The tool is called “Pandemic,” which is capable of installing a file system filter driver on a network.
Wikileaks has released a new set of documents from its Vault 7 series, and this time it has detailed a tool that CIA allegedly uses to spread malware on a target organizational network.
The tool is called “Pandemic,” which is capable of installing a file system filter driver on a network, replacing legitimate files with malicious payload when they are accessed remotely with the help of Server Message Block protocol.
"Pandemic does NOT//NOT make any physical changes to the targeted file on disk. The targeted file on the system Pandemic is installed on remains unchanged. Users that are targeted by Pandemic, and use SMB to download the targeted file, will receive the 'replacement' file," reads the tool's description.
This means it is difficult to identify affected systems. Since Pandemic replaces files while in transit, instead of modifying them on the device the malware is running on, the legitimate files remain unchanged.
The tool was designed to work on both 32-bit and 64-bit Windows systems. Pandemic initially gets installed on machines from which users download and execute files remotely. The files released by WikiLeaks indicate that up to 20 files can be replaced at a time, each with a maximum size of 800 Mb.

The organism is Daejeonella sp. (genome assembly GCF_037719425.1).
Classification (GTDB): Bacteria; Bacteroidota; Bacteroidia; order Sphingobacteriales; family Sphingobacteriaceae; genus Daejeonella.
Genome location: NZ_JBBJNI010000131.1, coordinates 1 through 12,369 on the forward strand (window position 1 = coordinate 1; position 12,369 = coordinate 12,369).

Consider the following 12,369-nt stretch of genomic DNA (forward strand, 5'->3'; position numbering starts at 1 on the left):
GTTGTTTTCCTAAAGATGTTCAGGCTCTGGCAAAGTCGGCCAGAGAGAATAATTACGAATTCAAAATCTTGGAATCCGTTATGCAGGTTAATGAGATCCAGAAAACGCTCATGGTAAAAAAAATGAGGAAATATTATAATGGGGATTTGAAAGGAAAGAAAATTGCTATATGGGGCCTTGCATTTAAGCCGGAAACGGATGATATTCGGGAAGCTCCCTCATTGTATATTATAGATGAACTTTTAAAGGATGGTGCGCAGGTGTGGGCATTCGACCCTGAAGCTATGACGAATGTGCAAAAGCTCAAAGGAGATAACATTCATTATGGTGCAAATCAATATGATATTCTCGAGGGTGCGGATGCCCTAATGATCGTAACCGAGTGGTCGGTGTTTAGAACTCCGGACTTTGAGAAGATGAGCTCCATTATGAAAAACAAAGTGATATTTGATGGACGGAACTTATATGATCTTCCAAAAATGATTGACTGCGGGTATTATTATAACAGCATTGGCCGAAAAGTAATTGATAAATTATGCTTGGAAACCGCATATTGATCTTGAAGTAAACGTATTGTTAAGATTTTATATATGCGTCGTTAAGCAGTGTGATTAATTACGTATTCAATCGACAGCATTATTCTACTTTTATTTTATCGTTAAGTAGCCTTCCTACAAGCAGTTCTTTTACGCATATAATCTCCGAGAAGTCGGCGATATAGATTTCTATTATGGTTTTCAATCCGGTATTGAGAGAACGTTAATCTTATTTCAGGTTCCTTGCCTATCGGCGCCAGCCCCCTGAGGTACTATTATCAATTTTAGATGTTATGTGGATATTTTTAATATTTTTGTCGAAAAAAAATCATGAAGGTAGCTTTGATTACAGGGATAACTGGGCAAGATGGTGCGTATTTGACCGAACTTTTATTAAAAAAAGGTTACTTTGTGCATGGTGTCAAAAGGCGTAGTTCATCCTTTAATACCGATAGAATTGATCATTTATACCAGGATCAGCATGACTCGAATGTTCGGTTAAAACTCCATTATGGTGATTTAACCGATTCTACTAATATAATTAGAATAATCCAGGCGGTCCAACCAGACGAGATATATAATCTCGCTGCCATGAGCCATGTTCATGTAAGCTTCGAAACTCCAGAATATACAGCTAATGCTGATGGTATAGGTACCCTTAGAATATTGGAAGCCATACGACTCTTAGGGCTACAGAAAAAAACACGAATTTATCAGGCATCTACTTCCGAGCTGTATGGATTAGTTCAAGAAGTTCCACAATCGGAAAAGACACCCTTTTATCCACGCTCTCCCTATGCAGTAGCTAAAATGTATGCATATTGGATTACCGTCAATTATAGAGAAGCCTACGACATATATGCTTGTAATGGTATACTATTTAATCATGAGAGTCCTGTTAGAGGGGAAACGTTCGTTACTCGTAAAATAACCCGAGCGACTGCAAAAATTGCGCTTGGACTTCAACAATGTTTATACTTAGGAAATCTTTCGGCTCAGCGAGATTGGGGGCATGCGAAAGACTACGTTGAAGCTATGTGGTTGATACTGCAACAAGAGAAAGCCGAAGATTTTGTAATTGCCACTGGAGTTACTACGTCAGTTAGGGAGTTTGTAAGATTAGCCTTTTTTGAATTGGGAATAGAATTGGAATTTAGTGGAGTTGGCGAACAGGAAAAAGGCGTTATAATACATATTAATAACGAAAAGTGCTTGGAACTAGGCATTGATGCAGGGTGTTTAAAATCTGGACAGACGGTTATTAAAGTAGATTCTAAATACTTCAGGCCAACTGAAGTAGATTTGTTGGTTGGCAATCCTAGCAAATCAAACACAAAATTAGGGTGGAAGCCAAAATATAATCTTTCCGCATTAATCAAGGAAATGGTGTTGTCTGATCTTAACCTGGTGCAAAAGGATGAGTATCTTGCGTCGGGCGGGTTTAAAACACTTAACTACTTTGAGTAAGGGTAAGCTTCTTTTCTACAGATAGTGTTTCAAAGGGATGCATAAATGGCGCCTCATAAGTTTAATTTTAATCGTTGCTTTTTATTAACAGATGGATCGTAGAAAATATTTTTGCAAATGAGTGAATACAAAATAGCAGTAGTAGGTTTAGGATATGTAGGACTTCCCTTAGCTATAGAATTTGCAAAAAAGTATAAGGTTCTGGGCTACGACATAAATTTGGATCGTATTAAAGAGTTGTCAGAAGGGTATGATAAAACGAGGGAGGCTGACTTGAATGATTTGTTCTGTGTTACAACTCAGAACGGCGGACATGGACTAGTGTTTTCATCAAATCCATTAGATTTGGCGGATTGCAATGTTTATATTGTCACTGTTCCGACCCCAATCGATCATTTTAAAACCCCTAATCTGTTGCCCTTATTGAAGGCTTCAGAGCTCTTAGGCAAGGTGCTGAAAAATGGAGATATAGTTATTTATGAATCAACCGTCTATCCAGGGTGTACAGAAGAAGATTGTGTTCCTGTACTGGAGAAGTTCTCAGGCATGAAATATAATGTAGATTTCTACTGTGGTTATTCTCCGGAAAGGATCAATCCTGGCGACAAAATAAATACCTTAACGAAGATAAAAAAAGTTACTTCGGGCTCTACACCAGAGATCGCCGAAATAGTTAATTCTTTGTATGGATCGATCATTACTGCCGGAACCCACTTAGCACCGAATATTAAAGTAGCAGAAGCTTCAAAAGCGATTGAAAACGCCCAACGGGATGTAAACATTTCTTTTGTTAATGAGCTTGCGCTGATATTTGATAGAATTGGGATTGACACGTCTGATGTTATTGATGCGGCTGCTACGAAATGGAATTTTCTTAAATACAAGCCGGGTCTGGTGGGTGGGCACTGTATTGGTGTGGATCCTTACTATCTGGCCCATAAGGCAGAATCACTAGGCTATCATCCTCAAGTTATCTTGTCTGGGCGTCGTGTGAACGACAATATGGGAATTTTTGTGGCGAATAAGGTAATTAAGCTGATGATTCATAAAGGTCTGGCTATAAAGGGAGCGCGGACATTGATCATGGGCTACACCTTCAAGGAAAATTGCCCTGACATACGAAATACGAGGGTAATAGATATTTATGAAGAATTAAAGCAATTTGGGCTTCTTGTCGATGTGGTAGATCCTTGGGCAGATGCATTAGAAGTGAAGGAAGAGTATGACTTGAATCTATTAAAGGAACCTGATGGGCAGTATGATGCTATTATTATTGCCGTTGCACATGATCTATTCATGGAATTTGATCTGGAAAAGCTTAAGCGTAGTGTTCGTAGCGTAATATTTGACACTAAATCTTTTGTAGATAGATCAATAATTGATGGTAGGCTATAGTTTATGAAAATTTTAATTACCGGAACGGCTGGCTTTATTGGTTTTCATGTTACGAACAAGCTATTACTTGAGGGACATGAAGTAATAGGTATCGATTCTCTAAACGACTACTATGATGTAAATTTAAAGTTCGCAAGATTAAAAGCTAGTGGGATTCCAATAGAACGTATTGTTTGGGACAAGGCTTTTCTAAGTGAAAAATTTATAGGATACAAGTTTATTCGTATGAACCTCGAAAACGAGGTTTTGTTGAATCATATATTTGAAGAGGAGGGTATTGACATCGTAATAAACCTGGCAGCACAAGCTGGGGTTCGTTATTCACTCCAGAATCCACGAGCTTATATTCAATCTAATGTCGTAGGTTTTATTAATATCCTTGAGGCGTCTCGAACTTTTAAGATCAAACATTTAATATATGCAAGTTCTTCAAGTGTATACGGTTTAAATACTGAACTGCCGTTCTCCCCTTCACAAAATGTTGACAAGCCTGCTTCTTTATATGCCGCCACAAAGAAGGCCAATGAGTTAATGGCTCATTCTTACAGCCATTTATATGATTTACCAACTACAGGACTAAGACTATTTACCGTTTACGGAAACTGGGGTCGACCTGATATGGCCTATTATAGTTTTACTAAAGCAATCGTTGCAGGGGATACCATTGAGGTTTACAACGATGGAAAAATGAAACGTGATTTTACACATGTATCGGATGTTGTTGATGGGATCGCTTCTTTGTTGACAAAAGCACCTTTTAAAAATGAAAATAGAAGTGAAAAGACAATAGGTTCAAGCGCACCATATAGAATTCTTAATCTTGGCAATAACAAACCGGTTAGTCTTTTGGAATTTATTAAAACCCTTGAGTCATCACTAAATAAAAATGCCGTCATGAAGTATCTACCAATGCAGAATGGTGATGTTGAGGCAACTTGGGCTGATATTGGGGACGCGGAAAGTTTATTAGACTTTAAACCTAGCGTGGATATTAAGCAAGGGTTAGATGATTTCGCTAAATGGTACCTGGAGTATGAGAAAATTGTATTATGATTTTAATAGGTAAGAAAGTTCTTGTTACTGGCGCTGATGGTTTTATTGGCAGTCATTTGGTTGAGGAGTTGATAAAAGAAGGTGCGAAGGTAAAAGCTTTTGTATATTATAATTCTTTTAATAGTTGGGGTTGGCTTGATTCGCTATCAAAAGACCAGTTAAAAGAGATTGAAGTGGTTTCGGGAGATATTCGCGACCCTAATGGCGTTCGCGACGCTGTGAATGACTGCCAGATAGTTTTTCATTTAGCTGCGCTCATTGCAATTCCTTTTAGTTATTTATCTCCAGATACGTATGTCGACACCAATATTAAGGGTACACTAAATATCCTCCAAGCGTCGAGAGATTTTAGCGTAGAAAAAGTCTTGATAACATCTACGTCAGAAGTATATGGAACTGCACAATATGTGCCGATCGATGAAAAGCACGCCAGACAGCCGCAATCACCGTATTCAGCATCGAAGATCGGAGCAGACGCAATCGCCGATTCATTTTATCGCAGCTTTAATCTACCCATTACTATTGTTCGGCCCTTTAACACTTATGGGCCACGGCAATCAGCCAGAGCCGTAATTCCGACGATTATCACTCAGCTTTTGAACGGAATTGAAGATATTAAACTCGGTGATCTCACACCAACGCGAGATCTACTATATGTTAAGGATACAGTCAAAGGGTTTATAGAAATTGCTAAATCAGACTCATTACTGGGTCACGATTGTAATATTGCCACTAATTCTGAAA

"As the name suggests, a single computer on a local network with shared drives that is infected with the 'Pandemic' implant will act like a 'Patient Zero' in the spread of a disease. It will infect remote computers if the user executes programs stored on the pandemic file server. Although not explicitly stated in the documents, it seems technically feasible that remote computers that provide file shares themselves become new pandemic file servers on the local network to reach new targets," WikiLeaks writes about the release.
There's information in the files even about how to check whether a system was infected with Pandemic. Security experts have also pointed out to this on Twitter.